DH came up with a piece of hobby equipment for the flea market, prompted me to go find 4 bowls and a length of fabric to add to a new flea market box.

I found in the shed a few things I thought were long gone, but no, they were not sold long ago and far away… they’ll either be put in the booth or the new flea market box, after they’re cleaned. I have a silk pantsuit which needs to be ironed before it gets added too. The china and silk will fill up the end of the box — and another cubic foot o’ stuff goes outta here!

That doesn’t seem like much, does it? But we’ve both been sick, for most of 6 weeks with 2 different colds. And the second one is a bitch and a half to kick, let me tell you!

3 rules of work

DH dismantled one of the 2 snowblowers last week. The motor is being kept for a project he has in mind. The rest of the bits and pieces went to the dump. The last of it today. Also, we’ve started hauling the accumulated leaves and bark piles to the dump too.

He resigned from the board he was on and I asked him what we could do to forward his avocation using his now free time? What he did shocked me!

He bought organization materials for the accumulated work, so we can label and catalog it. His heirs will be pleased and I’m relieved. I had this nightmare vision about going through the work and only having my best memory and no knowledge of the technical side of what he did, when and where. Hopefully, at some point, there will be (even self-published) a complete catalog.

We’re adulting here. It’s a slow process, but it’s happening. All I have to do now is find some weird convoluted way to turn it into some $. That’s all?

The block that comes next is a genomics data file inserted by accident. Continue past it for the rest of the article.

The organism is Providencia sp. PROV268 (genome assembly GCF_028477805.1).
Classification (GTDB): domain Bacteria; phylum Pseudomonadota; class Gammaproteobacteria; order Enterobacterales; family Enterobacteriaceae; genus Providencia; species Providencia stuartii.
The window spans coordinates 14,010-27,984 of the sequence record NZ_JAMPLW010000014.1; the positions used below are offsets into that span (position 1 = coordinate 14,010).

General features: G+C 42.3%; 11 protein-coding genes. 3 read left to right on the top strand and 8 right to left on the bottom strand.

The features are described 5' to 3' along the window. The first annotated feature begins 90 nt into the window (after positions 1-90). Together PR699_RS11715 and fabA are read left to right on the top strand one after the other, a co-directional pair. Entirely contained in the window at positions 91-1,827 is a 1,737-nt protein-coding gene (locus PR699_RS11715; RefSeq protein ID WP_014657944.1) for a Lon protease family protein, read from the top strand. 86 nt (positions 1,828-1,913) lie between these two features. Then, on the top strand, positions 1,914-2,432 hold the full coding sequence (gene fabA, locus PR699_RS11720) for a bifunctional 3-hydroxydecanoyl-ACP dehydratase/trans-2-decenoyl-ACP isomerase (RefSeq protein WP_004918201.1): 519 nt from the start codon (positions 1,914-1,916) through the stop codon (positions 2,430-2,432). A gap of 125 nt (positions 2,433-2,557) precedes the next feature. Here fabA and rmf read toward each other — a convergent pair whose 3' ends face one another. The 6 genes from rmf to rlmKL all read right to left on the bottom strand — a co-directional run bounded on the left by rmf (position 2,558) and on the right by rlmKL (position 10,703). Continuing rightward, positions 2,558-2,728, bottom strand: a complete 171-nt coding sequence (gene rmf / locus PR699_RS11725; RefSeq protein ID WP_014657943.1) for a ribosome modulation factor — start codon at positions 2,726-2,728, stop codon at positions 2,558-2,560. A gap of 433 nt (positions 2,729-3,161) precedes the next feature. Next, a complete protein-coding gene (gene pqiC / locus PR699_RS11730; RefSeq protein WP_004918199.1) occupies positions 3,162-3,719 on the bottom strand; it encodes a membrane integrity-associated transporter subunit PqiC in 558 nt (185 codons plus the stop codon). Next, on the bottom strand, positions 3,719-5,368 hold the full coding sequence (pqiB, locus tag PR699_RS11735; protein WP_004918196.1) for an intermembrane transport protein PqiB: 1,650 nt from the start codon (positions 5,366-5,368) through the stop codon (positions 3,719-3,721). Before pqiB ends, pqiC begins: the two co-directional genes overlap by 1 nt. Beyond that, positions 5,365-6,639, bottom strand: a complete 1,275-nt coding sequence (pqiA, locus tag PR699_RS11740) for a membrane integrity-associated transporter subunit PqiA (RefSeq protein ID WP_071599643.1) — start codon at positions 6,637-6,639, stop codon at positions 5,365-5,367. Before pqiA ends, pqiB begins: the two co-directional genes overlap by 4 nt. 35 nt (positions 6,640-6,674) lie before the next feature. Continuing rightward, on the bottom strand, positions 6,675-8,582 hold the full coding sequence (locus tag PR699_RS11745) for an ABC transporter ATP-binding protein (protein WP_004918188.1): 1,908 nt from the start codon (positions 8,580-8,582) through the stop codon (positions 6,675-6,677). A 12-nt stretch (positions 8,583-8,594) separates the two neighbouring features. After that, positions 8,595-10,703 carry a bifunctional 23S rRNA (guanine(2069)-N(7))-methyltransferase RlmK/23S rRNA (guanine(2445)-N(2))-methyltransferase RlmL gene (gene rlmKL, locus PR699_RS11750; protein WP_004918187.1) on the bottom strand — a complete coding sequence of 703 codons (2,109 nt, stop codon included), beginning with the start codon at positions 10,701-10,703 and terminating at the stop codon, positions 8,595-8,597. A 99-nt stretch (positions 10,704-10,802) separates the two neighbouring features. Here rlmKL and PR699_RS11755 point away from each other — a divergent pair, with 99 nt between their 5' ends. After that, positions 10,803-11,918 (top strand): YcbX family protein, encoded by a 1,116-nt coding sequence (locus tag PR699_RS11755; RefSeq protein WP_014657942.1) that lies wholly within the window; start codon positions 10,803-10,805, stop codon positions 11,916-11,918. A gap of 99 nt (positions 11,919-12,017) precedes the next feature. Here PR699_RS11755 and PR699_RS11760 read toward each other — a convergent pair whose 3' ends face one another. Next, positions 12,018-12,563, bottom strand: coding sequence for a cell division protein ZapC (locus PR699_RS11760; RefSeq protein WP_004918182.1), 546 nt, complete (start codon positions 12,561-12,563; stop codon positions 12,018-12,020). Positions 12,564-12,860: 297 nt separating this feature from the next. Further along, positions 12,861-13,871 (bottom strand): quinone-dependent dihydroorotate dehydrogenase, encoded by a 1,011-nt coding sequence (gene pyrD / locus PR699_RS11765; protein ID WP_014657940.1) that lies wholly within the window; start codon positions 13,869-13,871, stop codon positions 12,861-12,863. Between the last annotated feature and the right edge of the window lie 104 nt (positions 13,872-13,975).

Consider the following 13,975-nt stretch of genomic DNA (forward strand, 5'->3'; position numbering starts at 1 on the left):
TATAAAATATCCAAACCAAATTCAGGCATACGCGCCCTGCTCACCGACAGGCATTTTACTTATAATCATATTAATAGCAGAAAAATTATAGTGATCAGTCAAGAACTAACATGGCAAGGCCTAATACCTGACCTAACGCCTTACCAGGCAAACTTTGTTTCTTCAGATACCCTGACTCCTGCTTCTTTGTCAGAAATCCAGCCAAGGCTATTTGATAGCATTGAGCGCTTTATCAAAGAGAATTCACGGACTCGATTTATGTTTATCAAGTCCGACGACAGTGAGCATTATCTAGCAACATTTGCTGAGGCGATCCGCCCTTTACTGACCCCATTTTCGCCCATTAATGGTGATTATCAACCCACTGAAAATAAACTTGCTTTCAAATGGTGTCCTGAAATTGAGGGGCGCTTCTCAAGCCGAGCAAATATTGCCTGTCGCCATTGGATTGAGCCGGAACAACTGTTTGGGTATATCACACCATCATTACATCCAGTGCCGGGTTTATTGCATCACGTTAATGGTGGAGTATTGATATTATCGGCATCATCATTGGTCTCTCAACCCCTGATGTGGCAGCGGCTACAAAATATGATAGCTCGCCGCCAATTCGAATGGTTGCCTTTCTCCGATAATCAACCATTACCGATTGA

More Frugality

Because the thing I want to save the $ for is a heating/energy unit, I went looking at our electric company’s website. So they kept referencing apparently an old, Obama-era site, which of course is no longer active, but there’s no other referral.

I am, can you tell, really impressed with our local electric company. Wonder why? See here for more info.

In their defense, I will say that the 3rd time they sent us the “You’re using more energy than your more energy efficient neighbors” letter, they did at least make some reference to what they were comparing us to, a typical home in our zip code. Of course, they never actually said what that was, so it was still meaningless, but less so than previously.

DH is set on getting at least one minisplit  this year and maybe another next year. Okay. The chimney cap we’re replacing this year is the last piece of the chimney/wood stove replacement project. The only piece other than that on the chimney which hasn’t been replaced is the veneer over the pipe, a box around it. I’d love to replace the box, but it’s mostly cosmetic, not structural.

If I win the lottery, we’re going to get the minisplits, solar panels AND a new fake riverrock box around the chimney pipe with a mantel to match. Just sayin’!

Barring that? We’re getting a new chimney cap and at least one minisplit.

My husband said to me, empathically emphatically this morning, that he didn’t want to haul wood or load it into the stove another year.

Okay!

I just have to find a way to make this happen! Squeeze those dollars!


Plant and landscaping frugality: A 1 gallon potted perennial is $35 at Lowes, about $32 with a discount. If you buy them at garden club sales, they’re around $10-$20. Cheaper yet? Layer a 2nd one from one you’ve got, or plant the seeds, or divide it? — Free!

Mulch frugality: Garden centers at big box stores typically sell opened bags of mulch, etc. for 1/2 price. Cheaper yet? Use the pine needles, pine bark, leaves, what have you that you have in your yard already as mulch. Free!

The Celery Thing: I’ve run into this a couple of times, people talking about planting celery plants in their yard. I did this last fall, and the plants are gone this spring, again.